In violation of the Minsk Agreements, Ukraine was conducting air operations in Donbass using drones, including at least one strike against a fuel depot in Donetsk in October 2021. The American press noted this, but not the Europeans; and no one condemned these violations.
In February 2022, events came to a head. On February 7, during his visit to Moscow, Emmanuel Macron reaffirmed to Vladimir Putin his commitment to the Minsk Agreements, a commitment he would repeat after his meeting with Volodymyr Zelensky the next day. But on February 11, in Berlin, after nine hours of work, the meeting of political advisors to the leaders of the “Normandy format” ended without any concrete result: the Ukrainians still refused to apply the Minsk Agreements, apparently under pressure from the United States. Vladimir Putin noted that Macron had made empty promises and that the West was not ready to enforce the agreements, the same opposition to a settlement it had exhibited for eight years.
Ukrainian preparations in the contact zone continued. The Russian Parliament became alarmed; and on February 15 it asked Vladimir Putin to recognize the independence of the Republics, which he initially refused to do.
On 17 February, President Joe Biden announced that Russia would attack Ukraine in the next few days. How did he know this? It is a mystery. But since the 16th, the artillery shelling of the population of Donbass had increased dramatically, as the daily reports of the OSCE observers show. Naturally, neither the media, nor the European Union, nor NATO, nor any Western government reacted or intervened. It would be said later that this was Russian disinformation. In fact, it seems that the European Union and some countries have deliberately kept silent about the massacre of the Donbass population, knowing that this would provoke a Russian intervention.
At the same time, there were reports of sabotage in the Donbass. On 18 January, Donbass fighters intercepted saboteurs, who spoke Polish and were equipped with Western equipment and who were seeking to create chemical incidents in Gorlivka. They could have been CIA mercenaries, led or “advised” by Americans and composed of Ukrainian or European fighters, to carry out sabotage actions in the Donbass Republics.
In fact, as early as February 16, Joe Biden knew that the Ukrainians had begun intense shelling the civilian population of Donbass, forcing Vladimir Putin to make a difficult choice: to help Donbass militarily and create an international problem, or to stand by and watch the Russian-speaking people of Donbass being crushed.
If he decided to intervene, Putin could invoke the international obligation of “Responsibility To Protect” (R2P). But he knew that whatever its nature or scale, the intervention would trigger a storm of sanctions. Therefore, whether Russian intervention were limited to the Donbass or went further to put pressure on the West over the status of the Ukraine, the price to pay would be the same. This is what he explained in his speech on February 21. On that day, he agreed to the request of the Duma and recognized the independence of the two Donbass Republics and, at the same time, he signed friendship and assistance treaties with them.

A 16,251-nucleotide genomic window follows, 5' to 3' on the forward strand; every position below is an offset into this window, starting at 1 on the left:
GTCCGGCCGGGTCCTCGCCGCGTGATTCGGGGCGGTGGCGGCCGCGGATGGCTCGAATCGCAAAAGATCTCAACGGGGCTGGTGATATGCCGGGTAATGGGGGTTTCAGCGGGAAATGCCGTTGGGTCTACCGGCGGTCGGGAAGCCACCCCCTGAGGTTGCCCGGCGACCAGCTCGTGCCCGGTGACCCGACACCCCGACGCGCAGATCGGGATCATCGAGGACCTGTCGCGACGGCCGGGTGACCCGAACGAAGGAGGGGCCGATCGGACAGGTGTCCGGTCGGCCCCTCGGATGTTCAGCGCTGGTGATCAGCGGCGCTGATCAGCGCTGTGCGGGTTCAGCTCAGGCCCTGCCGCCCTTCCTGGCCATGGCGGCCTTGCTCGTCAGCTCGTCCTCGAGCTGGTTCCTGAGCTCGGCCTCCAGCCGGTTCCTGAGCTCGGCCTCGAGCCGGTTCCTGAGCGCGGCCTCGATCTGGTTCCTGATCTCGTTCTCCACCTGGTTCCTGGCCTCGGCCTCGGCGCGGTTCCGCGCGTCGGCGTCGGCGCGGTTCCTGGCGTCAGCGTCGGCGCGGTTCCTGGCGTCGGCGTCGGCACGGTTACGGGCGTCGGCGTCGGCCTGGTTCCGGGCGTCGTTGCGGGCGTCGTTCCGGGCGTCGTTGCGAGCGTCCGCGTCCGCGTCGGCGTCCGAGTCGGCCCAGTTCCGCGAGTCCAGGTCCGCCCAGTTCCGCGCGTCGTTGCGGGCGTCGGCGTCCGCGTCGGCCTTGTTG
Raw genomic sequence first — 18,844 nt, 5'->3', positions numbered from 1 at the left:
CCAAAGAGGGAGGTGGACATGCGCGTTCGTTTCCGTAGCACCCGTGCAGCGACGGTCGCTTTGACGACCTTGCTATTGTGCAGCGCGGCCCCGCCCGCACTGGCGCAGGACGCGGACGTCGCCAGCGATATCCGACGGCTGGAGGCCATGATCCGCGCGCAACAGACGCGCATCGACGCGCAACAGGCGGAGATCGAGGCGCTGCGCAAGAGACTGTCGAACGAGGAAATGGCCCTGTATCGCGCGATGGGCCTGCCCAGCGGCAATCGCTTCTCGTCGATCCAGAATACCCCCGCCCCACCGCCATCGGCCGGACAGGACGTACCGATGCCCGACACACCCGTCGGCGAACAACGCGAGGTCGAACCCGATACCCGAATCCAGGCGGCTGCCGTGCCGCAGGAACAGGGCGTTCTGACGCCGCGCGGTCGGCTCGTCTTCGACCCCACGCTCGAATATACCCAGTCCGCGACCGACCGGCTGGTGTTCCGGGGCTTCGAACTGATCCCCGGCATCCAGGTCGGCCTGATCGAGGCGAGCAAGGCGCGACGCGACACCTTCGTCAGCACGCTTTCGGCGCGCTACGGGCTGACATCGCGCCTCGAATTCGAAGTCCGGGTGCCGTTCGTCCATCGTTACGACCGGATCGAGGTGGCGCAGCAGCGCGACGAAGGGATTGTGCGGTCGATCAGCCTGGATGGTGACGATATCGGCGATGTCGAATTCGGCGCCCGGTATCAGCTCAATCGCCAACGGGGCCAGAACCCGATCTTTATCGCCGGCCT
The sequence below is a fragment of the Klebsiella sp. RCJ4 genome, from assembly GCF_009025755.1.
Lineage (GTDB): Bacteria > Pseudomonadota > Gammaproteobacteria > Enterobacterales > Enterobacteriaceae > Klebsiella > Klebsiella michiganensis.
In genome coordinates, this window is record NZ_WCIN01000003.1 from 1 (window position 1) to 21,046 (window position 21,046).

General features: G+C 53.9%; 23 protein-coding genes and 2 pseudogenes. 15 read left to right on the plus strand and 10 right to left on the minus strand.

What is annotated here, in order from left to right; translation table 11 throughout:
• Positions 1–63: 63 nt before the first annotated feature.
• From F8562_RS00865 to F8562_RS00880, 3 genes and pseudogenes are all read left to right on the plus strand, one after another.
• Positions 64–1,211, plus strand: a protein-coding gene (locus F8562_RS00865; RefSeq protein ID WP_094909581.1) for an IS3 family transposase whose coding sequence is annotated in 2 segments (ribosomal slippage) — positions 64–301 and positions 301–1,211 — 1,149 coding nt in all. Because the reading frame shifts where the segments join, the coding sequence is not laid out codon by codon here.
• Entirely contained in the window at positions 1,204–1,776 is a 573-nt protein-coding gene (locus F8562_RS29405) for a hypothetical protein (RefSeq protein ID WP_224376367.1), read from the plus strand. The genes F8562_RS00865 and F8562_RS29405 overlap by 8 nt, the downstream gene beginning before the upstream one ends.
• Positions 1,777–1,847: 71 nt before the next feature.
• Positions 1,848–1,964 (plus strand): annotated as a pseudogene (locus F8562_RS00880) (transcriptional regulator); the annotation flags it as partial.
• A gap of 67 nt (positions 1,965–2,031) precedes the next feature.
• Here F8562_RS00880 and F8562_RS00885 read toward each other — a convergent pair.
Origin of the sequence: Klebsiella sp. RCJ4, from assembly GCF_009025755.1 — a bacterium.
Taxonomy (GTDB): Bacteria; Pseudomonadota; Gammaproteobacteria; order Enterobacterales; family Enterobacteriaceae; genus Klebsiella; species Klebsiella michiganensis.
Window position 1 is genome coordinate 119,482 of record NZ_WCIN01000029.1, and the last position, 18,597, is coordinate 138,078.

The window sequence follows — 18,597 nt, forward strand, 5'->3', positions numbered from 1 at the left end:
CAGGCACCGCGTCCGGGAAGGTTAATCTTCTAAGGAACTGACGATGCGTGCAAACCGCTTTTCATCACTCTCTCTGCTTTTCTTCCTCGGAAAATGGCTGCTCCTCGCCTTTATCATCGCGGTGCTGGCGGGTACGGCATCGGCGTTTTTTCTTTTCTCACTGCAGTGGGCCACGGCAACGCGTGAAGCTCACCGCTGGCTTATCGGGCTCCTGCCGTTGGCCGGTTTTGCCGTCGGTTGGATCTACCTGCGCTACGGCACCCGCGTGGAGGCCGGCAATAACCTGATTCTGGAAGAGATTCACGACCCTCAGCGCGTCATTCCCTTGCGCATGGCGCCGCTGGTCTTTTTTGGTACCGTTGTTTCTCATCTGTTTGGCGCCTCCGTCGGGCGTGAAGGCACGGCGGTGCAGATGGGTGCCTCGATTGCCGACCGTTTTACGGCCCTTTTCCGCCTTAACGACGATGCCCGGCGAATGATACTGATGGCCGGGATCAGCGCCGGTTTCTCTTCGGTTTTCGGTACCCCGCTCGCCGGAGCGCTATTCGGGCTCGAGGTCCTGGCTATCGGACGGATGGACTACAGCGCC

The Ukrainian artillery bombardment of the Donbass population continued, and, on 23 February, the two Republics asked for military assistance from Russia. On 24 February, Vladimir Putin invoked Article 51 of the United Nations Charter, which provides for mutual military assistance in the framework of a defensive alliance.
In order to make the Russian intervention seem totally illegal in the eyes of the public, Western powers deliberately hid the fact that the war actually started on February 16. The Ukrainian army was preparing to attack the Donbass as early as 2021, as some Russian and European intelligence services were well aware.
In his speech of February 24, Vladimir Putin stated the two objectives of his operation: “demilitarize” and “denazify” the Ukraine. So, it was not a question of taking over Ukraine, nor even, presumably, of occupying it; and certainly not of destroying it.
From then on, our knowledge of the course of the operation is limited: the Russians have excellent security for their operations (OPSEC) and the details of their planning are not known. But fairly quickly, the course of the operation allows us to understand how the strategic objectives were translated on the operational level.
- ground destruction of Ukrainian aviation, air defense systems and reconnaissance assets;
- neutralization of command and intelligence structures (C3I), as well as the main logistical routes in the depth of the territory;
- encirclement of the bulk of the Ukrainian army massed in the southeast of the country.
- destruction or neutralization of volunteer battalions operating in the cities of Odessa, Kharkov, and Mariupol, as well as in various facilities in the territory.
The Russian offensive was carried out in a very “classic” manner. Initially — as the Israelis had done in 1967 — with the destruction on the ground of the air force in the very first hours. Then, we witnessed a simultaneous progression along several axes according to the principle of “flowing water”: advance everywhere where resistance was weak and leave the cities (very demanding in terms of troops) for later. In the north, the Chernobyl power plant was occupied immediately to prevent acts of sabotage. The images of Ukrainian and Russian soldiers guarding the plant together are of course not shown.